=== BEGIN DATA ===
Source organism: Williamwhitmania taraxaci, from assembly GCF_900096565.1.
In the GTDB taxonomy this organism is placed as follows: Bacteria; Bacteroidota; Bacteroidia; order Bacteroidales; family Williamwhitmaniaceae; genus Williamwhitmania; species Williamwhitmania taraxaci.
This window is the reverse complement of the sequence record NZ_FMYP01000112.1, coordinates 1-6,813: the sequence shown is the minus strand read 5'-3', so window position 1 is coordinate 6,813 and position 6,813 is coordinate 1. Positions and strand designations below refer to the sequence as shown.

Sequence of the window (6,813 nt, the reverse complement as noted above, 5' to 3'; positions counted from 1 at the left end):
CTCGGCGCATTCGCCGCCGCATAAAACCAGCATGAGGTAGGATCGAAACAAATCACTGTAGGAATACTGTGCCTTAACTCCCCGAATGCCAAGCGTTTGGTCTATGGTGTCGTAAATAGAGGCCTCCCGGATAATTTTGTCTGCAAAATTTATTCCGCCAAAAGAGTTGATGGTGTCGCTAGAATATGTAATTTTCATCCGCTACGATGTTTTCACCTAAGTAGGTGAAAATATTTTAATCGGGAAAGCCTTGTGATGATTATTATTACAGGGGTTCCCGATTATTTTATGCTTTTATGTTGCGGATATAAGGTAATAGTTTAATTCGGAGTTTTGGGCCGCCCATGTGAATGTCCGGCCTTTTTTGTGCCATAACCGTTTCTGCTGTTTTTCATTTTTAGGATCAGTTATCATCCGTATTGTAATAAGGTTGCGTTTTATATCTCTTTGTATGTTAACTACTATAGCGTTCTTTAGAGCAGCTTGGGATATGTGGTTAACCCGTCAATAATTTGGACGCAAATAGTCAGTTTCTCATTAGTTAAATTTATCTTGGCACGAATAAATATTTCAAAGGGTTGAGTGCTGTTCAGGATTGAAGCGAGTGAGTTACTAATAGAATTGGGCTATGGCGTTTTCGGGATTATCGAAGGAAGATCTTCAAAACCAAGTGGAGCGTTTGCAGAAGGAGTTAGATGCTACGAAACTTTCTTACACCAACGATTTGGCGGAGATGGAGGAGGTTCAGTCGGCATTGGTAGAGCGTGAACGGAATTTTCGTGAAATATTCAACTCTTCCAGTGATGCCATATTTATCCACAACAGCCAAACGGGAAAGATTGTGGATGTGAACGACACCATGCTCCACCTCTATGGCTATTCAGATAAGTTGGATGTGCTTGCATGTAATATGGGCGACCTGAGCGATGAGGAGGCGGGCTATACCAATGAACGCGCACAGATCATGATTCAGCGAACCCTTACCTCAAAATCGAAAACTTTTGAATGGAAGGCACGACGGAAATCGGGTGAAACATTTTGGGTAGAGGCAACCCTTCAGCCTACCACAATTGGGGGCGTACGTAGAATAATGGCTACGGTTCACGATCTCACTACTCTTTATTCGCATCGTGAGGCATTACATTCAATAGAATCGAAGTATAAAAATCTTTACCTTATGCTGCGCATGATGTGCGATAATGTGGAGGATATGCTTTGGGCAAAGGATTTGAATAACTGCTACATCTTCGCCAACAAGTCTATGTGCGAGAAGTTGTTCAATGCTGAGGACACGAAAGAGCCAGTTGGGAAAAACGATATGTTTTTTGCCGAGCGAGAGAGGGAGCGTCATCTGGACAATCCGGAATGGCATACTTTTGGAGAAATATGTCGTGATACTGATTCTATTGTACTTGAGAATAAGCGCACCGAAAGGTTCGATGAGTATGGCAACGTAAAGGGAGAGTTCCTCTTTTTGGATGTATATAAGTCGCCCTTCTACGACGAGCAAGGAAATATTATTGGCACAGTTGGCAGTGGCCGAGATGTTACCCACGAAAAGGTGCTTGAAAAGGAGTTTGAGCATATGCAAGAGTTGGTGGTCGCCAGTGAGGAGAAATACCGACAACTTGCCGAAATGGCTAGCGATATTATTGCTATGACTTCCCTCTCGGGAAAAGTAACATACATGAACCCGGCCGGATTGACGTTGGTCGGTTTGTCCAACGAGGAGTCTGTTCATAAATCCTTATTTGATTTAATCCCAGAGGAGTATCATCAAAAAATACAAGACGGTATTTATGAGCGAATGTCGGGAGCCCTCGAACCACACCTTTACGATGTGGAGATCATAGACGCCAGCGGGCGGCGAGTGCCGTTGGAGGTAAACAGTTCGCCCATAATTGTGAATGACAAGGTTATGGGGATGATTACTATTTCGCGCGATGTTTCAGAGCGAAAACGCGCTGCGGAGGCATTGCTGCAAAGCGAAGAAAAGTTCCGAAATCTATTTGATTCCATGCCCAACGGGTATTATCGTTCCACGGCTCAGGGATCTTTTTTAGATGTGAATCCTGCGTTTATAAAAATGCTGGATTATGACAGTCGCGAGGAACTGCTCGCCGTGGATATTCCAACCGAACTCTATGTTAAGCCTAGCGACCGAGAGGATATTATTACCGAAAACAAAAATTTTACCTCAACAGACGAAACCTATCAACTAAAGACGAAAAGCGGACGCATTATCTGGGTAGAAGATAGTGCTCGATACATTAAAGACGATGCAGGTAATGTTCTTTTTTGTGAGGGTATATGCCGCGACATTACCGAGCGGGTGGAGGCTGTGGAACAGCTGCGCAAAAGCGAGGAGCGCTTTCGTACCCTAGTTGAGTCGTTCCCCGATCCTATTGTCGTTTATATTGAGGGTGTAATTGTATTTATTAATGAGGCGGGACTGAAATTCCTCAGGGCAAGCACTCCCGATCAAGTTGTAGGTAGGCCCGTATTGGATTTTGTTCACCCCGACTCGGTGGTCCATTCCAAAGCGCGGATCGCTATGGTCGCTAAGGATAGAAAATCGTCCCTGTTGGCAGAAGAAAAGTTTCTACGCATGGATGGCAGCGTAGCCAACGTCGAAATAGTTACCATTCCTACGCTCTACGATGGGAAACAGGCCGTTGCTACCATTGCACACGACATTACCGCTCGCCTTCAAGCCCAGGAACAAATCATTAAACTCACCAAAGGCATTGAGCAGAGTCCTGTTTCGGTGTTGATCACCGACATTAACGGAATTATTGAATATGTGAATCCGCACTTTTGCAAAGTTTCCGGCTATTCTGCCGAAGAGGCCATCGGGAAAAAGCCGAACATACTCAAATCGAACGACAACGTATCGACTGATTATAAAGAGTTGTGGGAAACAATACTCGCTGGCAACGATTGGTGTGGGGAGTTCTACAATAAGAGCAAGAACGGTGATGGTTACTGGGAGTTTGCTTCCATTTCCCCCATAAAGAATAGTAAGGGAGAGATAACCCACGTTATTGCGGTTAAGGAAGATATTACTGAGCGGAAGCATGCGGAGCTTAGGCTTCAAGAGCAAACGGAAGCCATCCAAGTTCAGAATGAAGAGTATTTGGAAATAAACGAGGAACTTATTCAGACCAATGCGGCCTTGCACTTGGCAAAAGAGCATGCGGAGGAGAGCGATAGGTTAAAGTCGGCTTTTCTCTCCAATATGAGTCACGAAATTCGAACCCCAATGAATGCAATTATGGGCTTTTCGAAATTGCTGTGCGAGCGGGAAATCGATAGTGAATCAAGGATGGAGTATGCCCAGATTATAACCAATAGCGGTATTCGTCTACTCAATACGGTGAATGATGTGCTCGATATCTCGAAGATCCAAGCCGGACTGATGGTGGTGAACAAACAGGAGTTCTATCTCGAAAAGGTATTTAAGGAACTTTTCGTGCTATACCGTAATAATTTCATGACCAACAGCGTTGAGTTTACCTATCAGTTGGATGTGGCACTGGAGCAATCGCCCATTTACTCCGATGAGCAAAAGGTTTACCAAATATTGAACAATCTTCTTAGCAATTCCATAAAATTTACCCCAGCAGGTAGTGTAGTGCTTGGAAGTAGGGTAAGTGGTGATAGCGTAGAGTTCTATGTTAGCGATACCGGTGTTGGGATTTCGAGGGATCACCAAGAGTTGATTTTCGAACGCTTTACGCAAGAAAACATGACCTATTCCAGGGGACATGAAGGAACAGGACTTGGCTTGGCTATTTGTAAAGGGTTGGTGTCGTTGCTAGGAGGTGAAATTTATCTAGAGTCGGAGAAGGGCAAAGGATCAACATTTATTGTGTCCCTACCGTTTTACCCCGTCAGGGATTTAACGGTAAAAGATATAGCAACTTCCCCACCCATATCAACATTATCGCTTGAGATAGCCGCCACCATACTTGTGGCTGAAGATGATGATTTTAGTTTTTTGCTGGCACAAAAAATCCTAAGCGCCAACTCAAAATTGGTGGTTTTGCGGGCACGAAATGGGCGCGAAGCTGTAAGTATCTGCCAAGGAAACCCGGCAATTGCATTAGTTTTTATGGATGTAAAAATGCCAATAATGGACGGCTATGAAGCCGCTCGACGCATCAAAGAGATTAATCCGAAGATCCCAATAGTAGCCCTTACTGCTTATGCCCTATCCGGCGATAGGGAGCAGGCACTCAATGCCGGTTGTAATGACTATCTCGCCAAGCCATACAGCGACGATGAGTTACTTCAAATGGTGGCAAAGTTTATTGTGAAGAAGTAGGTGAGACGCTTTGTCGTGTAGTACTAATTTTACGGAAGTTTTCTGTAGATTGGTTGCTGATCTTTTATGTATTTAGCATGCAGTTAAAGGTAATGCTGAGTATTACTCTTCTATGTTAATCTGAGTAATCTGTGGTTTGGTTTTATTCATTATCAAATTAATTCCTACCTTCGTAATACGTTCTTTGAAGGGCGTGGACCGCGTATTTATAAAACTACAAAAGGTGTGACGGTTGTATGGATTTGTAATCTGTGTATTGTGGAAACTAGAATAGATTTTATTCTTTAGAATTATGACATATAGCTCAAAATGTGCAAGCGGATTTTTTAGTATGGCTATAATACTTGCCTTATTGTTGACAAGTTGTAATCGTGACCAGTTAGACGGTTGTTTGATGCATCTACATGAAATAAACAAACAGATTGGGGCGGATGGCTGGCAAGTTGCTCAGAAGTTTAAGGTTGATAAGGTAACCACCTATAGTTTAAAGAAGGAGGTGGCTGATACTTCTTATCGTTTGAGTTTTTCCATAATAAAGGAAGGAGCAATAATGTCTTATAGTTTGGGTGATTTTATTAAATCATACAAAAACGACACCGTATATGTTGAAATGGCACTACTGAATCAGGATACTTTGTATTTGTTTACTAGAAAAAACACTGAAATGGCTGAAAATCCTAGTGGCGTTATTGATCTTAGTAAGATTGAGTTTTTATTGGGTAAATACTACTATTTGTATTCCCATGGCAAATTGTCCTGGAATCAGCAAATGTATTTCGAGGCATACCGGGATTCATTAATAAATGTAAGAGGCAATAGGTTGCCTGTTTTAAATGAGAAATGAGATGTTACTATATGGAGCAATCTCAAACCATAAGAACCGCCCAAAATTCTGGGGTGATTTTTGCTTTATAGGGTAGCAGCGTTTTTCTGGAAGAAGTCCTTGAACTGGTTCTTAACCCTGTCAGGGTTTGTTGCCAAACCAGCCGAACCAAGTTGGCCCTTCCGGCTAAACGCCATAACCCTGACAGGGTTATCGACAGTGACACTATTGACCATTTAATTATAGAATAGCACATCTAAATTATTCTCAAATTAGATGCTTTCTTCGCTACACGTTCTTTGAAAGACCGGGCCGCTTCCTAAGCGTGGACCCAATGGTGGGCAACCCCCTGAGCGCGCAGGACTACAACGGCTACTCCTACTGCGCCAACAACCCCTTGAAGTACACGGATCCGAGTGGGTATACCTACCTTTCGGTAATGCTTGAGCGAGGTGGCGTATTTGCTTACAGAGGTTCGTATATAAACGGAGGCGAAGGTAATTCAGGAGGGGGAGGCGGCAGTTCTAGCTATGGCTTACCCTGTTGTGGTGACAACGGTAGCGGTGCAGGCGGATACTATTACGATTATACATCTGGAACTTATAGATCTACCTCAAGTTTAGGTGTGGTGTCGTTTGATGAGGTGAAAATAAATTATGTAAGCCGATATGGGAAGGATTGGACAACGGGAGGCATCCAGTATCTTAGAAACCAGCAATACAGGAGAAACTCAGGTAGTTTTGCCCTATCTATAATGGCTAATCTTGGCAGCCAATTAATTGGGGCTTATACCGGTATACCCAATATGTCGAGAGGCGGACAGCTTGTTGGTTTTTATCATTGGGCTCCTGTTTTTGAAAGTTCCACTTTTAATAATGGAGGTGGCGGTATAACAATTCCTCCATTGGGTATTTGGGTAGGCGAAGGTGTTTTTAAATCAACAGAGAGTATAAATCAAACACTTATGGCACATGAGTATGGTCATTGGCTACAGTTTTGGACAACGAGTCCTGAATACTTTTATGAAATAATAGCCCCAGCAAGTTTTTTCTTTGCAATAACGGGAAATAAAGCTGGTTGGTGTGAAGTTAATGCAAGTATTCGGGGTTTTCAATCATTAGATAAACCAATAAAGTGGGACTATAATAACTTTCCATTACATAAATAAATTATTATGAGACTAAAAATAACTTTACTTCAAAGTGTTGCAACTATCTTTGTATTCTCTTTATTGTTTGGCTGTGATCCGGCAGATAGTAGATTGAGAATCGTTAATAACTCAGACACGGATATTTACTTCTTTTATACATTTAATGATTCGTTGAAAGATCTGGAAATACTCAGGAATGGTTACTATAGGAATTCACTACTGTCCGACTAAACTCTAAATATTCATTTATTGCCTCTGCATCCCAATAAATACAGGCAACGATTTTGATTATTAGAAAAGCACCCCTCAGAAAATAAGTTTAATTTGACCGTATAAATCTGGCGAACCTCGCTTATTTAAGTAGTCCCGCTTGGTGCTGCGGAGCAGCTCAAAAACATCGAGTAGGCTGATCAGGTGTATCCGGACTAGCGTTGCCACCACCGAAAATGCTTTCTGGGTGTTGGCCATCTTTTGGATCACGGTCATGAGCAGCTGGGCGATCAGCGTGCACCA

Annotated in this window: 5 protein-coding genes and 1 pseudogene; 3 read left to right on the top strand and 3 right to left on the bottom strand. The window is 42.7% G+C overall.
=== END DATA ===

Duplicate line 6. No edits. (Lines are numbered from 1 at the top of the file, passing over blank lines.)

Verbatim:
Annotated in this window: 5 protein-coding genes and 1 pseudogene; 3 read left to right on the top strand and 3 right to left on the bottom strand. The window is 42.7% G+C overall.